How is W kept insulated from his detractors?
October 12, 2004 2:40 PM   Subscribe

Could anyone provide links or cite specific examples of ways in which President Bush is kept insulated from his detractors?

Two examples of the kind of thing I'm looking for would be:

a) Free-speech zones in protests (unfortunately both sides do this so it doesn't count for my purposes today)

b) Statistics regarding the rarity of press conferences held by this administration

Please note that I'm specifically not looking to start a Bush-bashing thread - I need examples of the President being insulated from facts, opinions, and people who run counter to the Republican platform.
posted by Ryvar to Law & Government (9 answers total)
 
He doesn't read the newspaper. From Helen Thomas' (Grand Dame of the Washington Press Corps) article:
Bush was asked how he gets his news. Answer: He relies on briefings by chief of staff Andrew Card and national security affairs adviser Condoleezza Rice.

He walks into the Oval Office in the morning, Bush said, and asks Card: "What's in the newspapers worth worrying about? I glance at the headlines just to kind of (get) a flavor of what's moving," Bush said. "I rarely read the stories," he said.

Instead, the president continued, he gets "briefed by people who have probably read the news themselves." Rice, on the other hand, is getting the news "directly from the participants on the world stage."

Bush said this had long been his practice.
posted by karmaville at 3:11 PM on October 12, 2004


Thanks, karmaville, this is exactly the kind of thing I'm looking for.
posted by Ryvar at 3:25 PM on October 12, 2004


Washington Post, Question Time, September 20, 2004:
Mr. Bush has held 82 press conferences during his term, including joint sessions with foreign leaders in which half the questions are from foreign reporters and answers from the foreign leaders eat up much of the time. His father, by contrast, had a total of 142 press conferences, 83 of them solo.
Washington Post, Bush's Isolation From Reporters Could Be a Hindrance, October 8, 2004:
Bush has held 15 solo news conferences since taking office. At the same point in their presidencies, according to research by Martha Joynt Kumar of Towson University in Maryland, Bill Clinton had held 42; George H.W. Bush, 83; Ronald Reagan, 26; Jimmy Carter, 59; Gerald R. Ford, 39; Richard M. Nixon, 29; Lyndon B. Johnson, 88; John F. Kennedy, 65; and Dwight D. Eisenhower, 94.
posted by kirkaracha at 3:35 PM on October 12, 2004


Free-speech zones in protests (unfortunately both sides do this so it doesn't count for my purposes today)

Do you have any support for saying the Democracts do this, other than the Democratic National Convention?
posted by kirkaracha at 3:45 PM on October 12, 2004


This article from the Columbia Journalism Review talks about the handling of the press during wartime. It's from a few years back, but chronicles fairly large-scale attempts to control what the media could and could not say, see, and do regarding what the administration was up to in foreign countries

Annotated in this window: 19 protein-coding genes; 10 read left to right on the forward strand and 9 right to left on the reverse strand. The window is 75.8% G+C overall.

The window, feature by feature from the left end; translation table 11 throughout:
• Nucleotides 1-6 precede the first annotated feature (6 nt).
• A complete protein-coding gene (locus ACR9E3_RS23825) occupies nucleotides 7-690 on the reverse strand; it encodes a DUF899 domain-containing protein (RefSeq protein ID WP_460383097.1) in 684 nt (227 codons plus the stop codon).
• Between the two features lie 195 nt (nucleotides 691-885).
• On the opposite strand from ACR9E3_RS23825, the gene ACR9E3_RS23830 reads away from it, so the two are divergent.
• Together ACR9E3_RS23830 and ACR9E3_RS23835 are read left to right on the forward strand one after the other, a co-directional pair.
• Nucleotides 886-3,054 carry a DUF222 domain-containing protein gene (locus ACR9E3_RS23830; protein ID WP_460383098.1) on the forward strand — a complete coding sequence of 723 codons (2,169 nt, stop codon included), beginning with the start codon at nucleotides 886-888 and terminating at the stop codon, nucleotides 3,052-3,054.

The most egregious single offense against the press's capacity to report the war happened near Kandahar on December 5. When a stray B-52 bomb killed three soldiers and wounded nineteen others, commanders in the field confined the press pool reporters and photographers to a warehouse, thus preventing them from approaching the victims, the rescuers, and the medics.
The New Yorker has a more recent article on a similar issue
“I recently did a story on a senior figure in the Bush White House and was told in advance, ‘It better be good,’” [Peter] Jennings recalls. “Which I thought was rather naked. It wasn’t a threat, but it didn’t sound like a joke. There is a feeling among some members of the press corps that you are either favored by the Administration or not, and that will have something to do with your access.” Jennings added that he has interviewed every President since Richard Nixon.
posted by jessamyn at 3:52 PM on October 12, 2004


Laura Bush says that Bush does read newspapers:

Q Mrs. Bush. Describe your day for me. A typical day, what time do you and your husband usually get up?

MRS. BUSH: We get up really early. We get up about 5:30 a.m. He goes in and gets the coffee and we drink coffee and read the newspapers. That's been our ritual our whole married life.

[snip]

Q Now, didn't I read your husband says he doesn't read the newspapers? Because I've done a lot of jokes about that.

MRS. BUSH: He only reads -- he does read the newspaper, of course. Just not the reporters that follow him.

Q Oh, okay. (Laughter.) Now, why is that?

MRS. BUSH: Because he says he doesn't want to be mad at them the next day. Also, because he was there at the event, so he doesn't need to really read their coverage of it.

posted by profwhat at 3:53 PM on October 12, 2004




Maybe he just reads the funny pages? Does the Junior Jumble?
posted by mr_roboto at 4:51 PM on October 12, 2004


Free-speech zones in protests (unfortunately both sides do this so it doesn't count for my purposes today)

Do you have any support for saying the Democracts do this, other than the Democratic National Convention?

It seems to me that the DNC is sufficient support for this statement.
posted by kindall at 6:03 PM on October 12, 2004


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